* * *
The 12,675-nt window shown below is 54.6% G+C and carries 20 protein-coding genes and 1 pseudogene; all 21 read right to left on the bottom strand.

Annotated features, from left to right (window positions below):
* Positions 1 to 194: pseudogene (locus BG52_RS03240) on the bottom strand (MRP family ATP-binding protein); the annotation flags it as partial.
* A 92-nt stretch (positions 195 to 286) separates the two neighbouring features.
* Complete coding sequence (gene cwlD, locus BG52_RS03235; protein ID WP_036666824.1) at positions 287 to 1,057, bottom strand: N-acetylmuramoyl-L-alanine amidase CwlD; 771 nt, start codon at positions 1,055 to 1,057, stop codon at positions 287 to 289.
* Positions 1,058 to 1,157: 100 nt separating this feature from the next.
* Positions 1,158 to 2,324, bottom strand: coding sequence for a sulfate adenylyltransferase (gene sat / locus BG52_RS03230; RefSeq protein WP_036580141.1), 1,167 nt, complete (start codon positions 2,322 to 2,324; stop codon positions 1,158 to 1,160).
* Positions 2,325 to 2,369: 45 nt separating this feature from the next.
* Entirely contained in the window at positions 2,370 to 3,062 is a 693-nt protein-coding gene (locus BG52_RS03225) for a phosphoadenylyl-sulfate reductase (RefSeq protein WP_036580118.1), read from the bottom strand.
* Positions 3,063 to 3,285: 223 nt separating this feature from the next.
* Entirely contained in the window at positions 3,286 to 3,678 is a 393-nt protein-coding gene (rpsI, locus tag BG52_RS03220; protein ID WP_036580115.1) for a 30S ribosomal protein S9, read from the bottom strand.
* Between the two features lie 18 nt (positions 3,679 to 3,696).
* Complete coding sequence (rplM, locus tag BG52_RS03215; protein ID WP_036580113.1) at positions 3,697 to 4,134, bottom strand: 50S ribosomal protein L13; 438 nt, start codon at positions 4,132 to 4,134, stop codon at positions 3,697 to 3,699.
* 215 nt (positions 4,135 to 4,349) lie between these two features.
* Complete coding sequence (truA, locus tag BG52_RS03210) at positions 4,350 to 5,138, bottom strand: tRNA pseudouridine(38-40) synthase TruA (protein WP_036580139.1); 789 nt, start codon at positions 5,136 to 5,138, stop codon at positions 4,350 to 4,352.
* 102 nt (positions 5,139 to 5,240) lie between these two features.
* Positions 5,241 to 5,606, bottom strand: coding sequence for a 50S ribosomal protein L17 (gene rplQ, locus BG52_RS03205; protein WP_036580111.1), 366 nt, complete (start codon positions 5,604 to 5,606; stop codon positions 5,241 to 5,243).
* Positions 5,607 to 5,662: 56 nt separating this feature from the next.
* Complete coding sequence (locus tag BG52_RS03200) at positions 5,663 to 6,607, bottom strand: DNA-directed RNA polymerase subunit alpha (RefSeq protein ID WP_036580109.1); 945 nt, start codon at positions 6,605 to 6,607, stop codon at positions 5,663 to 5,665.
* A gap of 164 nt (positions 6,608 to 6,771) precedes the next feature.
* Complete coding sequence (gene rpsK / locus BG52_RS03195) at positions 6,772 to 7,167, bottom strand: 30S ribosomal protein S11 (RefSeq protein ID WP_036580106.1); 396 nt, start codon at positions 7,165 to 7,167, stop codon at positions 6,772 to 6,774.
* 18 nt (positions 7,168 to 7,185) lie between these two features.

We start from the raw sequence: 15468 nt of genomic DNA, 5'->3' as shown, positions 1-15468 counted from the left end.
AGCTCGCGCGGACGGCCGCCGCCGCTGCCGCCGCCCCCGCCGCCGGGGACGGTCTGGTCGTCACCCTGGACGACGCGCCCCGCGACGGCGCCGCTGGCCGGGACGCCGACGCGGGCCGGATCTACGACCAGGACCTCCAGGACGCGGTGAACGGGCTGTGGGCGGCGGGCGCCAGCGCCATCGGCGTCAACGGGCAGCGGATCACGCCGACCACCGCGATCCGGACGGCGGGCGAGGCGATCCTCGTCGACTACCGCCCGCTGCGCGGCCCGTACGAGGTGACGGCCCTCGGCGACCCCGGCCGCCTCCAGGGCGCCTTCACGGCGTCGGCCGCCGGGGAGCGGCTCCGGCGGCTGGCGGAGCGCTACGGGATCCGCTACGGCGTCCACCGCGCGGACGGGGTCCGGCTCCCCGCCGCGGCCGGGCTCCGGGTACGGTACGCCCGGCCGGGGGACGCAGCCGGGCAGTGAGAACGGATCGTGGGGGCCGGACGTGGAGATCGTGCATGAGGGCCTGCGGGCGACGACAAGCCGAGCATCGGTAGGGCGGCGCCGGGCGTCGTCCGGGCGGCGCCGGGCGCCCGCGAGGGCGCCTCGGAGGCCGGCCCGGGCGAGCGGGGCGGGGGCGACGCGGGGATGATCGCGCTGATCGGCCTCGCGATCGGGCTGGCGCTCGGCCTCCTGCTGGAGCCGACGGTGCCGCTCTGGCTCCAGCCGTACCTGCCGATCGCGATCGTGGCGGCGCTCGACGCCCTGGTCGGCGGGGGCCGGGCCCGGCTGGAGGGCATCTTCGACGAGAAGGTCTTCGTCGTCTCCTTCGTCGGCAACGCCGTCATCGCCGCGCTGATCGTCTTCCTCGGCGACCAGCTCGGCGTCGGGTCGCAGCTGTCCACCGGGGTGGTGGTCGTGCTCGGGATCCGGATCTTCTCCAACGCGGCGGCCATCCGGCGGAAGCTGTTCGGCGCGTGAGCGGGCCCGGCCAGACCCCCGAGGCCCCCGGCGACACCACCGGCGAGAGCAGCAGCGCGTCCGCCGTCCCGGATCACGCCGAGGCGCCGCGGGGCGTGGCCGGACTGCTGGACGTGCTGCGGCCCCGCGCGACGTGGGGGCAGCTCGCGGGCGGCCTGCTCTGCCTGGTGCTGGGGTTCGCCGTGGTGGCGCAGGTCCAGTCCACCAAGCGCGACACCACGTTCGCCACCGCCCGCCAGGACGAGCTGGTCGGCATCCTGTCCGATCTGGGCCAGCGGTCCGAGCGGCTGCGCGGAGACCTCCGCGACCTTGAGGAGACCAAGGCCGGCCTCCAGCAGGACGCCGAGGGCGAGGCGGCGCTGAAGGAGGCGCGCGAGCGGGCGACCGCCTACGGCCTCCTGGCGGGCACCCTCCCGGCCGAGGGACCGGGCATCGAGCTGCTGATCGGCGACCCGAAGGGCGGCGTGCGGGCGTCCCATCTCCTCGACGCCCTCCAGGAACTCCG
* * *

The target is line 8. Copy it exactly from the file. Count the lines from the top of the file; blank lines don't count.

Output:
* Positions 2,325 to 2,369: 45 nt separating this feature from the next.